“I am most proud of the accuracy of the documentary,” Gallagher said.
Gallagher said many misconceptions and controversies surrounding the Black List still remain, 21 years later. For instance, he said, the debate regarding whether the police had the right to search the hands of every young black male in town.
On the morning of Sept. 4, 1992, a 77-year-old woman visiting a family just outside the city of Oneonta told police she was attacked as she slept and struggled with her knife-wielding assailant before he fled. Based on a glimpse of the attacker’s hand and his voice, she concluded he was black, and blood at the scene indicated he had been cut on the hand, police said.
“But this never brings into account that years later it was learned that Troop C manipulated evidence,” Gallagher said. “The elderly woman who was attacked never said the suspect had a cut on his hand, and the police K9’s trail actually headed downtown, away from the SUNY Oneonta campus. With these details put into light, it’s impossible to defend the tactic of inspecting the hands of every college aged black male in town. In my opinion, it no longer becomes a debate of whether the students’ rights were violated. Rather, it becomes a case study in futile police work.”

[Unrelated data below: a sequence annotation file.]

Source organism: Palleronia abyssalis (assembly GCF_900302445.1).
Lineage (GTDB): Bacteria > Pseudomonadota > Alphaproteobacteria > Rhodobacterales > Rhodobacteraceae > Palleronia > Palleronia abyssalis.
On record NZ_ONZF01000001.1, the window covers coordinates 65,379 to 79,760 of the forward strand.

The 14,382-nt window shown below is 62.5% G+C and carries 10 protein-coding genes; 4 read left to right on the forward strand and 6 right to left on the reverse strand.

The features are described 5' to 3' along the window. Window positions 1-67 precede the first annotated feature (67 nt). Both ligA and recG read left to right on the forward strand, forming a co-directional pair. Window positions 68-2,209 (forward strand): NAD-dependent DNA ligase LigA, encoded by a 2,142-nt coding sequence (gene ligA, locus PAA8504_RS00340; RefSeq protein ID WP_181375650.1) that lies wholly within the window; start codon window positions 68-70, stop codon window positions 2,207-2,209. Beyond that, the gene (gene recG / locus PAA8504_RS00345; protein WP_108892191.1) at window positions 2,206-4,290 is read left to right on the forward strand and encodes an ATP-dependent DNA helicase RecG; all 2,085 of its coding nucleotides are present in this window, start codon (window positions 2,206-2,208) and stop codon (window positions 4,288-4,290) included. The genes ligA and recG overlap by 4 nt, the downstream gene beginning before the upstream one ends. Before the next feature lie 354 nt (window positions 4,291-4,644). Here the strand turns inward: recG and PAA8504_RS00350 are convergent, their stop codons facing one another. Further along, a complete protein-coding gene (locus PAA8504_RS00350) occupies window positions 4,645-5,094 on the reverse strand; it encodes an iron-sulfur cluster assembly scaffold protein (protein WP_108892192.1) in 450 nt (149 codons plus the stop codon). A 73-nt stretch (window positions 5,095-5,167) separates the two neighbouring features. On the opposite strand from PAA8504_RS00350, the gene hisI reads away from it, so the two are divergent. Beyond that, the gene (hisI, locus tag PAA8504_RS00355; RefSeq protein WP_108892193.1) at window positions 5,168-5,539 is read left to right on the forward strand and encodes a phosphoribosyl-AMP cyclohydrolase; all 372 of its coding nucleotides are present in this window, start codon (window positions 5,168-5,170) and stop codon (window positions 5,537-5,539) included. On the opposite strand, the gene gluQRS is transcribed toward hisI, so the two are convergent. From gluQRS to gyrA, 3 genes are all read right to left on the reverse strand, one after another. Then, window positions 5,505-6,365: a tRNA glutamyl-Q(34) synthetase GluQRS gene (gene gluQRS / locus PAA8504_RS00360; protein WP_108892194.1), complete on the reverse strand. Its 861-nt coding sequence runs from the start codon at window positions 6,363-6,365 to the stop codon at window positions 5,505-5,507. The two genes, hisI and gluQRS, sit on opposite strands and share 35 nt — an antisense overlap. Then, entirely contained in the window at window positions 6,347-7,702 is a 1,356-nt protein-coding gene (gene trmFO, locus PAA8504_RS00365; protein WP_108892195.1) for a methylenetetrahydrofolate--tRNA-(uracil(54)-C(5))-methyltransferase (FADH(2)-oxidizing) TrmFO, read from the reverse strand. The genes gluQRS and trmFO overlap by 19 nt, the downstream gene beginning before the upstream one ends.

Gallagher said those who defend the actions of the police say the controversy overshadows the real crime, an attempted rape. But, he said, the woman who was attacked has stated that she believes the students’ rights were violated during the investigation.
And for those criticizing the police, Gallagher said, a widely reported anecdote that is frequently referred to is one of a student being dragged from the shower and questioned. However, he said, specific statements from students show that this claim was exaggerated. Gallagher said the truth is that the student’s resident adviser told him to come downstairs and speak with police regarding the incident after he showered.